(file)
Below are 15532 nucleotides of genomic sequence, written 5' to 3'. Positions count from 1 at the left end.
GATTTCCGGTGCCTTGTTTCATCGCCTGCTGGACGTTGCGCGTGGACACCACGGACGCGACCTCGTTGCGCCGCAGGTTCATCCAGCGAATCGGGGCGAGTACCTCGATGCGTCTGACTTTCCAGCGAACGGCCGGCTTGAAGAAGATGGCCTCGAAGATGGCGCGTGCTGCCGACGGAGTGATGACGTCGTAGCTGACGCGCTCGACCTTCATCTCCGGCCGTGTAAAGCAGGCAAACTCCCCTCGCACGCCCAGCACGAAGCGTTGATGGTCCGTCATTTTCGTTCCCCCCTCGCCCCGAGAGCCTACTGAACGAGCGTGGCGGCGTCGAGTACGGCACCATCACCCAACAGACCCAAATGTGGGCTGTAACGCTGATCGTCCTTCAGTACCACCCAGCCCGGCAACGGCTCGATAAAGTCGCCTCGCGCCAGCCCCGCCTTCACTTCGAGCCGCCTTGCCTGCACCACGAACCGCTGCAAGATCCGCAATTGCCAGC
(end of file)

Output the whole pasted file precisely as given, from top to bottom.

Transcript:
Below are 15532 nucleotides of genomic sequence, written 5' to 3'. Positions count from 1 at the left end.
GATTTCCGGTGCCTTGTTTCATCGCCTGCTGGACGTTGCGCGTGGACACCACGGACGCGACCTCGTTGCGCCGCAGGTTCATCCAGCGAATCGGGGCGAGTACCTCGATGCGTCTGACTTTCCAGCGAACGGCCGGCTTGAAGAAGATGGCCTCGAAGATGGCGCGTGCTGCCGACGGAGTGATGACGTCGTAGCTGACGCGCTCGACCTTCATCTCCGGCCGTGTAAAGCAGGCAAACTCCCCTCGCACGCCCAGCACGAAGCGTTGATGGTCCGTCATTTTCGTTCCCCCCTCGCCCCGAGAGCCTACTGAACGAGCGTGGCGGCGTCGAGTACGGCACCATCACCCAACAGACCCAAATGTGGGCTGTAACGCTGATCGTCCTTCAGTACCACCCAGCCCGGCAACGGCTCGATAAAGTCGCCTCGCGCCAGCCCCGCCTTCACTTCGAGCCGCCTTGCCTGCACCACGAACCGCTGCAAGATCCGCAATTGCCAGC